Buy the CD Here
Buy the Download
[add_to_cart item=”0004″ quantity=”user:1″ ]
[s3bubbleAudio bucket=”pigzen” folder=”blagard.bobcat” height=”” autoplay=”false” playlist=”show” desc download=”false” preload=”auto”/]
Reviews and Interviews for Blag’ard “Bobcat”
Bla’gard – Bobcat
Some people hailed The Loon by Tapes N Tapes as a near masterpiece because it put some balls back into indie music. The genre is home to plenty of groups who seem afraid of their amplifiers, such as Death Cab for Cutie and Bright Eyes, and that’s exactly why groups like Blag’ard need to exist. Heavily influenced by Polvo’s Today’s Active Lifestyles (Bias alert! – That’s one of the best CD’s of the 90’s!), Blag’ard blend elements of noise and whammy freakouts with straight forward, punkish indie rock. If nothing else, the best way to sum up Bobcat is with the word ‘fascinating’.
“Bachelor Party” is a pretty good example of a Blag’ard song: the chorus chords could totally have been swiped from The Toadies, and the verse is entirely based around natural harmonics. There’s one guitar and a drumset, but the sound never comes off hollow because of the noisy execution. The song goes out on a noisy 30 seconds of cymbal-filled crescendo—peak, and then the next song’s bizarre guitar lines begin. Each song functions on its weirdness as much as its groove, and because of that each song pretty much rules.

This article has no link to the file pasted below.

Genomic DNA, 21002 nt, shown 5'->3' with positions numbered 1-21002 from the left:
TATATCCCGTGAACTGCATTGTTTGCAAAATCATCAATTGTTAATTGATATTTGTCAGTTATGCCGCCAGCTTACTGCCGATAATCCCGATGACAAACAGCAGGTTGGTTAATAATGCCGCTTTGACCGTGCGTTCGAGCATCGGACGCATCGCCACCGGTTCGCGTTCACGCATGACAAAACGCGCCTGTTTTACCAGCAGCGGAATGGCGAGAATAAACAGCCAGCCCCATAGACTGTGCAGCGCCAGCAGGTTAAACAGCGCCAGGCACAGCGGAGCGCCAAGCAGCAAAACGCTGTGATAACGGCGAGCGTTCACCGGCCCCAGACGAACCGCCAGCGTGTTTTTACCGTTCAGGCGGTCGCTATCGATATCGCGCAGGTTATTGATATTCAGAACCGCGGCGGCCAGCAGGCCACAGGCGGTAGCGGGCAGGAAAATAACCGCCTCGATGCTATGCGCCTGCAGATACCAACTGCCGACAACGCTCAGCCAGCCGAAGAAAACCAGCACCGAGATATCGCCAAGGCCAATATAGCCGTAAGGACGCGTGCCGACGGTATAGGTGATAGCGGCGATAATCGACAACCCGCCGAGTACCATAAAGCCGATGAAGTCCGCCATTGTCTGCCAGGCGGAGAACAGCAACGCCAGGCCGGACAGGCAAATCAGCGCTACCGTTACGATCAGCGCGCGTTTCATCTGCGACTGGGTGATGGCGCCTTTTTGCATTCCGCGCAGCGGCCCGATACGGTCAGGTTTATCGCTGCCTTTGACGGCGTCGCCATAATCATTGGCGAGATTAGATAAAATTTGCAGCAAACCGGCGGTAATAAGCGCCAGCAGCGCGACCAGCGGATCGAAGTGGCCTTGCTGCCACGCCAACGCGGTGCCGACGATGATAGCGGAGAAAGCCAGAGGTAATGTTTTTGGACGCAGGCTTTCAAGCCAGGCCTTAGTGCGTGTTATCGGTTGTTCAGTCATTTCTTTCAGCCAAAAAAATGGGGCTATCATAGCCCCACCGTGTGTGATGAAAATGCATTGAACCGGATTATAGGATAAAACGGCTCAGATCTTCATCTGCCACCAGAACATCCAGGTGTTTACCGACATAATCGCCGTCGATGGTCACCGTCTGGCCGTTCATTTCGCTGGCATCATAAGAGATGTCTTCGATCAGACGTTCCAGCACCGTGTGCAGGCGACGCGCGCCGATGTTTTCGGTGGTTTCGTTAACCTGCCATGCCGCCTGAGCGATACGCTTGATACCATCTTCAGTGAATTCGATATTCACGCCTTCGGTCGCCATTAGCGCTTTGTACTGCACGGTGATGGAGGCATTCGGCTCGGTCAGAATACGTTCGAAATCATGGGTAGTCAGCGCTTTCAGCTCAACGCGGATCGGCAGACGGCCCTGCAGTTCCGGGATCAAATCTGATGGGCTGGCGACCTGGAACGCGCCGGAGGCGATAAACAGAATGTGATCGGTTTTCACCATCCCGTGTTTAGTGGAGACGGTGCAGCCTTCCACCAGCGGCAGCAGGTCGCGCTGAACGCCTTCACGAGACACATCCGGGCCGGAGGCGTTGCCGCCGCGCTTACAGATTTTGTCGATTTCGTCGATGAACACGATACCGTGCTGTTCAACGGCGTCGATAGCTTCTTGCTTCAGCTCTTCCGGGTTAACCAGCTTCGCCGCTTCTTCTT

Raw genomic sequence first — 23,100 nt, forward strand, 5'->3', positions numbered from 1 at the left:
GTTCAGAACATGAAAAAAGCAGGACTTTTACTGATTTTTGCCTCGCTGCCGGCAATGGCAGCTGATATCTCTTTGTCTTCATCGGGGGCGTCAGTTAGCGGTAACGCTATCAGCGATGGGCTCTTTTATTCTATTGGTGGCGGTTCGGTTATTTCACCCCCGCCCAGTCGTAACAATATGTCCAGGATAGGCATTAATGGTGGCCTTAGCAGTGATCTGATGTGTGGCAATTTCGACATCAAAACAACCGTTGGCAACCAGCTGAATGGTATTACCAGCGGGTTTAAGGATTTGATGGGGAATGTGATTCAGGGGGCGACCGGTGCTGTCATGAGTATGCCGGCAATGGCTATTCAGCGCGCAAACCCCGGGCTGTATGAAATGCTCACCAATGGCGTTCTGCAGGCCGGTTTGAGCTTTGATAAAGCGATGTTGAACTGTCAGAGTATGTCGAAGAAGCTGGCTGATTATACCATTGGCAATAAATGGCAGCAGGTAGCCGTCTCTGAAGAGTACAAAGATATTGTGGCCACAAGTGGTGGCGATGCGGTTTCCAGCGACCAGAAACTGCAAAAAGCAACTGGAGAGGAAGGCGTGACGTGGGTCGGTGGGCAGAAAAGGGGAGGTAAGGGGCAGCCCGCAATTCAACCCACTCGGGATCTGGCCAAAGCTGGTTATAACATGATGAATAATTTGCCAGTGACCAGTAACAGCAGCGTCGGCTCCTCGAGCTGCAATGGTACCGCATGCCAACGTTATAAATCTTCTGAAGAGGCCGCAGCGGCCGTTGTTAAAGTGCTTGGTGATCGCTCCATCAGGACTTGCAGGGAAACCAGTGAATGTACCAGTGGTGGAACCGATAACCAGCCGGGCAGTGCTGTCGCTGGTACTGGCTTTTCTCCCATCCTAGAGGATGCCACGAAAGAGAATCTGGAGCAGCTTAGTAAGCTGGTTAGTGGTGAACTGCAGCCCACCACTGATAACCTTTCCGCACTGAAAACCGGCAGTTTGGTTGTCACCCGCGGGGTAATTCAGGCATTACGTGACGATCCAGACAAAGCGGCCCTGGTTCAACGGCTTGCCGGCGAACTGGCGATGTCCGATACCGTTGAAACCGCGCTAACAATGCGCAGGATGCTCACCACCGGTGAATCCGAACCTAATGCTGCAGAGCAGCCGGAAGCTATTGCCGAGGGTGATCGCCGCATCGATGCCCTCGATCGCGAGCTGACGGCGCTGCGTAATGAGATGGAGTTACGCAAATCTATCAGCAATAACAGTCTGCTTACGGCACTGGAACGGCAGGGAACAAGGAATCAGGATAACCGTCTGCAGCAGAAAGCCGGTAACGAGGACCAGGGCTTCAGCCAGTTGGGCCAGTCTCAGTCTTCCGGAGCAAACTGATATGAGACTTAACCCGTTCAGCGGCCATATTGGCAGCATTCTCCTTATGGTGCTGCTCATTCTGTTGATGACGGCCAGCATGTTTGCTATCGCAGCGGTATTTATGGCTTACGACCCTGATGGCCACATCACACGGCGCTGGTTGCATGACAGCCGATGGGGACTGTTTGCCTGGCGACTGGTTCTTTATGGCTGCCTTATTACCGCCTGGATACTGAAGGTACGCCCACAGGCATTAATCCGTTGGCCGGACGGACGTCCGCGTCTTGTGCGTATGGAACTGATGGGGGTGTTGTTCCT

My main complaint about Blag’ard is that their vocals always seem kind of just tossed on last minute, and that’s because the two band members sing themselves. I understand the logic of not wanting to hire a third member since you already did everything yourselves, but the group would really have benefited from an enthusiastic frontman. As it is, songs are weighed down by what sounds like a really really bored version of Green Day’s Billy Joe Armstrong. However, with each listen the vocals became less and less important to me since the drums and guitar are like nothing else out there right now. You just have to get used to the fact that the singing isn’t meant to be the focal point of the music and then it’s all good.
There’s something really exciting about the two man approach, though. There’s no hassle or anything, two guys just walk into a room and record some jams. There should be minimal artistic differences and not too much battling for the spotlight, and (I have a point, I swear) the music should sound just really direct because of all that. The White Stripes totally sounded like exactly what must be going on in Jack White’s head, and Death From Above 1979 are something incredible in terms of precision. Right along those lines of logic stand Blag’ard, and the public eye doesn’t turn on these guys right away then I’ve lost all faith in the concept of ‘buzz’.
For Fans Of: Polvo, Sonic Youth
Bla’gard – Bobcat